- The Princess and the Frog: The movie is set in the 1920s New Orleans, but its outlook is brighter and kinder than how it was in real life. Old South attitudes are still present, but are gently handled: Tiana and her mother sit in the back of the trolley and live in a segregated neighborhood. However, Big Daddy La Bouff, a white rich man, has no qualms eating at a black-owned diner, or with his daughter marrying a Latin(ish) royal (though they could simply be the exception to the rule), and Tiana's restaurant proudly serves and employs people of all races. The closest thing to actual Deliberate Values Dissonance is a Compressed Vice with the realtors. In the costume party scene, they announce to Tiana that they are selling the sugar mill Tiana wants to buy, and are very condescending towards her in a combination of racism and sexism at the idea of a black woman running a restaurant.
- Pocahontas glosses over some of the more heinous elements of the conflict between the British colonists and the Native Americans.
- Atlantis: The Lost Empire:
- Though set in 1914, the Atlantis expedition includes, among others, a female Hispanic mechanic, a half-African, half-Native American medical officer and a female second-in-command. A justification is provided, though: the team's core is comprised of mercenaries - which put petty little things like ethnicity aside in the Search for More Money - and was assembled by Eccentric Millionaire Whitmore, who doesn't care much about what people say is 'impossible'.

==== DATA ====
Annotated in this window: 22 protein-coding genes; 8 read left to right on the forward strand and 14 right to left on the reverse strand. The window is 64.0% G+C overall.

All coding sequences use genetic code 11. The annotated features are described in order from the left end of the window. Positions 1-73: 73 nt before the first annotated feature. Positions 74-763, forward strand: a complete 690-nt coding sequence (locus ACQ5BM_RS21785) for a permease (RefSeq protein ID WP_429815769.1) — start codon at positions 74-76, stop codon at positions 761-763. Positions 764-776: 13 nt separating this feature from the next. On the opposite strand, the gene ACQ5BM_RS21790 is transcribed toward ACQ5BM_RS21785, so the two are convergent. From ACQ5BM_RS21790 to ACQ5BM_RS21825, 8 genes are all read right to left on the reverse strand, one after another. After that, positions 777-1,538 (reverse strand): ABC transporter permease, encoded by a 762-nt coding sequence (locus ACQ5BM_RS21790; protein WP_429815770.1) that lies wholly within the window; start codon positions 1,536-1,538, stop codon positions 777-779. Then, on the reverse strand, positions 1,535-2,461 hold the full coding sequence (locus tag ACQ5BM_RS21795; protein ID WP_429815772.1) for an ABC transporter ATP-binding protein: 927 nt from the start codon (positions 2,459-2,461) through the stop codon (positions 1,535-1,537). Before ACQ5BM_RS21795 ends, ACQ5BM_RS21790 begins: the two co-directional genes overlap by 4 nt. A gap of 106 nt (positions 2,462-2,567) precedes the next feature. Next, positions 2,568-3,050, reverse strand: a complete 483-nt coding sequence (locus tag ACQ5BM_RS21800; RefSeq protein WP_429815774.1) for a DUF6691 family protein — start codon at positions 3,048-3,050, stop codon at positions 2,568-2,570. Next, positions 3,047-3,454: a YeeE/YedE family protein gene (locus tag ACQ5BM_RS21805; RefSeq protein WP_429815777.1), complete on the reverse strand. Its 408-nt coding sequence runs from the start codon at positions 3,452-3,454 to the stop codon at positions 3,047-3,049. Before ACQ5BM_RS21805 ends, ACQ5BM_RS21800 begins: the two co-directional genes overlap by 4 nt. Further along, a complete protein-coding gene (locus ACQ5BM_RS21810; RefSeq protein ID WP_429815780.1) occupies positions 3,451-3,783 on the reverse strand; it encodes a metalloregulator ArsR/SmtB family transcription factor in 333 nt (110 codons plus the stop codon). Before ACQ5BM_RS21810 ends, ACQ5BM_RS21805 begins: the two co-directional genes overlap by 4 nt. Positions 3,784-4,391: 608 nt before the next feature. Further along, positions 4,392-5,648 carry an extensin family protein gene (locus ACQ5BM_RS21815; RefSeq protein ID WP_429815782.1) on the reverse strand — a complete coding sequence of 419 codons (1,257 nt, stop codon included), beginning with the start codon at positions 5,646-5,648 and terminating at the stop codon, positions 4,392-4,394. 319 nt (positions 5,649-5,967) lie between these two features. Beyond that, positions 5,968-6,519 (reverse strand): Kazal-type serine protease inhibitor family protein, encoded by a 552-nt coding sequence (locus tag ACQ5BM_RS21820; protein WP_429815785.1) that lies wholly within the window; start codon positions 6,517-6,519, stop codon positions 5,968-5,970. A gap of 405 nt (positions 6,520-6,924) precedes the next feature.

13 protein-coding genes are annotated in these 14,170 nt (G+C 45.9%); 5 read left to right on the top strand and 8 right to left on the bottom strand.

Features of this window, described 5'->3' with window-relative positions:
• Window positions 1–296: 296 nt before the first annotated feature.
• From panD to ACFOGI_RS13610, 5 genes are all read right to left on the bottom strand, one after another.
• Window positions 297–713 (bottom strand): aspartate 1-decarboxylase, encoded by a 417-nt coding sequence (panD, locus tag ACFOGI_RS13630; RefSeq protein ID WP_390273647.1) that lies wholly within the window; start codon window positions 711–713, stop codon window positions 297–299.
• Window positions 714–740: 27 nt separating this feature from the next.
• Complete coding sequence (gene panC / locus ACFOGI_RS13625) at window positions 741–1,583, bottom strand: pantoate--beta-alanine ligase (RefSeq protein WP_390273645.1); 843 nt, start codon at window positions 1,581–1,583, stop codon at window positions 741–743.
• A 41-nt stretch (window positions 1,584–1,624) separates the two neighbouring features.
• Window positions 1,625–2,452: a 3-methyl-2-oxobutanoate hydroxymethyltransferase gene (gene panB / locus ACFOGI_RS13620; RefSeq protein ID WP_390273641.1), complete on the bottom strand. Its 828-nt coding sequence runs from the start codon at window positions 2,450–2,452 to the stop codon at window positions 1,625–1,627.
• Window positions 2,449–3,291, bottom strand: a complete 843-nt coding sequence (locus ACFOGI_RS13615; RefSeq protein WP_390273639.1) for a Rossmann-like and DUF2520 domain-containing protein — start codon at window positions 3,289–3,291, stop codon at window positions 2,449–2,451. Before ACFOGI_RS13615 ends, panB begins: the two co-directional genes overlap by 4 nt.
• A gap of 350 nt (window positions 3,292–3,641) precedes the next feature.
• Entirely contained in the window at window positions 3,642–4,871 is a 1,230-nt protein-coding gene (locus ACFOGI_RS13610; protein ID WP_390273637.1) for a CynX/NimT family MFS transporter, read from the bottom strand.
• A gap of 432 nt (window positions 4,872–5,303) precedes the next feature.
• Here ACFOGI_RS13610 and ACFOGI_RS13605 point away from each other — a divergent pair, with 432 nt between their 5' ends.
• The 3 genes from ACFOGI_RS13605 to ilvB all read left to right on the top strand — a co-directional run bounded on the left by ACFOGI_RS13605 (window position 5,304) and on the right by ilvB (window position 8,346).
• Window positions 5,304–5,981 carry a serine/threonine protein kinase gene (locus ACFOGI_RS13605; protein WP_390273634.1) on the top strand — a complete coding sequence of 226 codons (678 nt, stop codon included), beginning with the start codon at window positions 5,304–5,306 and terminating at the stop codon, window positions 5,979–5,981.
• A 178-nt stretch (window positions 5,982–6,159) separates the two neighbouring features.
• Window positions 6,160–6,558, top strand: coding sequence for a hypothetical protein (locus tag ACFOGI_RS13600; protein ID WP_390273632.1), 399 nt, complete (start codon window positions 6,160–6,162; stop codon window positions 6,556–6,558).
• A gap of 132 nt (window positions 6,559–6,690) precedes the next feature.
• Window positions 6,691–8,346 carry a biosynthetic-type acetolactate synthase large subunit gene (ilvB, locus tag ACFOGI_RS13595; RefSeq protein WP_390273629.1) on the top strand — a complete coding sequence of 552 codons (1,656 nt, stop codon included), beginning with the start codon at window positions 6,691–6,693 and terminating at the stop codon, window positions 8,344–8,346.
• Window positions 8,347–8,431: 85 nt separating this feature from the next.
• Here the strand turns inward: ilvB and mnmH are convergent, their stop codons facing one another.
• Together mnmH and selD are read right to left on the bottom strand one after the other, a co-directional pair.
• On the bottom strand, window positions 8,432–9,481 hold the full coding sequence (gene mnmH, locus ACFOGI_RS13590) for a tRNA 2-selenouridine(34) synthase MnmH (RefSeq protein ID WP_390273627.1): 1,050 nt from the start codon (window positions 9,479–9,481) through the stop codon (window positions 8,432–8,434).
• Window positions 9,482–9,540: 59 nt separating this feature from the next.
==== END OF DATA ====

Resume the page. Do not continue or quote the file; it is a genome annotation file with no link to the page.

- One of these expedition members also mentions that her older sister is a professional boxer, which goes unremarked on despite the fact that this would have been nearly unheard-of at the time. Compounding this is the implication that all her bouts have been against men, including her upcoming fight for a middleweight title shot.
- Zig-Zagged or Downplayed in Everyone's Hero. It's set during the Great Depression, and while nobody really mentions race at all, you might notice that everybody in the Major League happens to be white while everybody in the Cincinnati Tigers happens to be black. (The latter is especially noticeable since they're seen crammed into a bus together.)
- Frozen II: the guards squadron of Arendelle includes both people of color and female soldiers. In early 19th century. In a distant Scandinavian country.
- This was in response to criticism of the first movie, which featured a more accurate depiction of 19th century Scandinavia where the characters were entirely European. Producers have to choose between being culturally accurate and being diverse. You can't always have it both ways.
- Superman: Red Son: The parts of the film set in the 1950s and shows numerous black men as part of a crowd of journalists at an important event. Lex Luthor also has a black man as his second-in-command at his company and Lois Lane, a woman, is named as the new editor-in-chief of the Daily Planet.